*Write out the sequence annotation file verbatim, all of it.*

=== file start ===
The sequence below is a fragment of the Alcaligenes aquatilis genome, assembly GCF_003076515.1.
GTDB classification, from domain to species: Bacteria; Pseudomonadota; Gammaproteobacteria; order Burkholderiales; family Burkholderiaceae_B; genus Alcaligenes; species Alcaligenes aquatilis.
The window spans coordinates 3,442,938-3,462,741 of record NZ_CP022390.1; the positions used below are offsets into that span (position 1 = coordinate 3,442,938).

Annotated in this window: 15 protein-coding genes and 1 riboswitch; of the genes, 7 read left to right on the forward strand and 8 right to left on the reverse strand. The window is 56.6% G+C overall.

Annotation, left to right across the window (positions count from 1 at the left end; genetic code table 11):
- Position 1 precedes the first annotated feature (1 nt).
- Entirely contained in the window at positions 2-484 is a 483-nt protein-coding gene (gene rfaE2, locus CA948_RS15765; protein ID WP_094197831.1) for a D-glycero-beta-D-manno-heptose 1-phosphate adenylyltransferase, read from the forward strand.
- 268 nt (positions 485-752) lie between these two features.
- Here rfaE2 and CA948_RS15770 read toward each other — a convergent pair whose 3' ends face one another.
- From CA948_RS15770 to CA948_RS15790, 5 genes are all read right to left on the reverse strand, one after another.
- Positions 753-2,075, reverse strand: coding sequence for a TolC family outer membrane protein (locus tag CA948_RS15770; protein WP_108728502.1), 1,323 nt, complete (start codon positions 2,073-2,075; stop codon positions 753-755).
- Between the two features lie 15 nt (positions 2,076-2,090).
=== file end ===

The sequence below is a fragment of the Alcaligenes aquatilis genome, assembly GCF_003076515.1.
GTDB classification, from domain to species: Bacteria; Pseudomonadota; Gammaproteobacteria; order Burkholderiales; family Burkholderiaceae_B; genus Alcaligenes; species Alcaligenes aquatilis.
The window spans coordinates 3,442,938-3,462,741 of record NZ_CP022390.1; the positions used below are offsets into that span (position 1 = coordinate 3,442,938).

Annotated in this window: 15 protein-coding genes and 1 riboswitch; of the genes, 7 read left to right on the forward strand and 8 right to left on the reverse strand. The window is 56.6% G+C overall.

Annotation, left to right across the window (positions count from 1 at the left end; genetic code table 11):
- Position 1 precedes the first annotated feature (1 nt).
- Entirely contained in the window at positions 2-484 is a 483-nt protein-coding gene (gene rfaE2, locus CA948_RS15765; protein ID WP_094197831.1) for a D-glycero-beta-D-manno-heptose 1-phosphate adenylyltransferase, read from the forward strand.
- 268 nt (positions 485-752) lie between these two features.
- Here rfaE2 and CA948_RS15770 read toward each other — a convergent pair whose 3' ends face one another.
- From CA948_RS15770 to CA948_RS15790, 5 genes are all read right to left on the reverse strand, one after another.
- Positions 753-2,075, reverse strand: coding sequence for a TolC family outer membrane protein (locus tag CA948_RS15770; protein WP_108728502.1), 1,323 nt, complete (start codon positions 2,073-2,075; stop codon positions 753-755).
- Between the two features lie 15 nt (positions 2,076-2,090).